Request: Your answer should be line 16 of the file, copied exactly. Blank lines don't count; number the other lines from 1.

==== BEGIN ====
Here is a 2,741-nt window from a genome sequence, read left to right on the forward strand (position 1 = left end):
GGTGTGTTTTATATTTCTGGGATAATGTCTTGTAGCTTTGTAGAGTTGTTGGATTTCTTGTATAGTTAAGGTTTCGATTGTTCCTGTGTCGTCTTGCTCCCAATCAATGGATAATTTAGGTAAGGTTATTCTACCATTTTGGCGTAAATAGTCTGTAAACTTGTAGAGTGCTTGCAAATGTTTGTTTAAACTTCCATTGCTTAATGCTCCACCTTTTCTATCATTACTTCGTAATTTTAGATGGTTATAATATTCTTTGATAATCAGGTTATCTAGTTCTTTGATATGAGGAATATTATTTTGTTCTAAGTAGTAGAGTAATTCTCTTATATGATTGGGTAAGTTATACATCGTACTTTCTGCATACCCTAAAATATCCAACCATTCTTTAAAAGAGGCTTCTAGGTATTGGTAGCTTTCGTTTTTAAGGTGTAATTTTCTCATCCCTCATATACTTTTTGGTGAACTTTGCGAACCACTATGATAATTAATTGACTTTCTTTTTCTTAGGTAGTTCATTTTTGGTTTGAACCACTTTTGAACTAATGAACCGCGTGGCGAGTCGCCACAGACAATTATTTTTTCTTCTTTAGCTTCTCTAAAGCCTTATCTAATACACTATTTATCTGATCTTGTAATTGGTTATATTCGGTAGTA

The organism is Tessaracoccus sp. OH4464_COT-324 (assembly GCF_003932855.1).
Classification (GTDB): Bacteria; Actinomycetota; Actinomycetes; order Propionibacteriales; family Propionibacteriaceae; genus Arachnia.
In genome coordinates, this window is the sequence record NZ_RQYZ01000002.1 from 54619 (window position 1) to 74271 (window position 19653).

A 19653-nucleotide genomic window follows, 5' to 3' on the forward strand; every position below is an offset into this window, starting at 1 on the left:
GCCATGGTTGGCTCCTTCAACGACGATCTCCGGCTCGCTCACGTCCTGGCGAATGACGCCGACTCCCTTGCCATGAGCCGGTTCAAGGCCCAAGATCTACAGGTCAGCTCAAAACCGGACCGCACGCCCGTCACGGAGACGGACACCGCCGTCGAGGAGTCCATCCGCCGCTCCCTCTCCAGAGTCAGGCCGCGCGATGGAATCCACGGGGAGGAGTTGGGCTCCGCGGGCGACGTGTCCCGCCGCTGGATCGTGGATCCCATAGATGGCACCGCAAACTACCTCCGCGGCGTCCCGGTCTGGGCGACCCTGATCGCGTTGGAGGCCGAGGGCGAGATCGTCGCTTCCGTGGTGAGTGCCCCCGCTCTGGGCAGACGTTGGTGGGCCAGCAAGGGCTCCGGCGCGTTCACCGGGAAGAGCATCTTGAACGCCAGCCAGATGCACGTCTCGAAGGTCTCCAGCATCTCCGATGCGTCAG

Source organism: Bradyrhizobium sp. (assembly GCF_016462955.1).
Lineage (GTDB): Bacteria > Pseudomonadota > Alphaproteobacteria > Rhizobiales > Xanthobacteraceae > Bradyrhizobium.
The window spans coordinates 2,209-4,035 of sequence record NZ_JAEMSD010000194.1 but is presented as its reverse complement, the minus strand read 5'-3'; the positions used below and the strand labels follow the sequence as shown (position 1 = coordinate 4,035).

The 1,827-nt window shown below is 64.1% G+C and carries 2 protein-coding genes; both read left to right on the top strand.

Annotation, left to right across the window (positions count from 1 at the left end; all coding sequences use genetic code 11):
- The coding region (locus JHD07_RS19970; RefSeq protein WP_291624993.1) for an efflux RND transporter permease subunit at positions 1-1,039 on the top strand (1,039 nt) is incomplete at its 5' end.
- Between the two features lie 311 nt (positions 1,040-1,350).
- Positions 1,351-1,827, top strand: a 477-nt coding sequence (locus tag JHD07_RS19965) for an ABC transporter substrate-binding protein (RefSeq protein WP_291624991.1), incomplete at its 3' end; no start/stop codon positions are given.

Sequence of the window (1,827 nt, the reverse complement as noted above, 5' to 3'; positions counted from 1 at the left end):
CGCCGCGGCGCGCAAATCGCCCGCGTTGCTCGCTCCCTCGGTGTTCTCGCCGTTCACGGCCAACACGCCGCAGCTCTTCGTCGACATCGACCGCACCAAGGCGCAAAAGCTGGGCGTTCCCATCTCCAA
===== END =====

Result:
Sequence of the window (1,827 nt, the reverse complement as noted above, 5' to 3'; positions counted from 1 at the left end):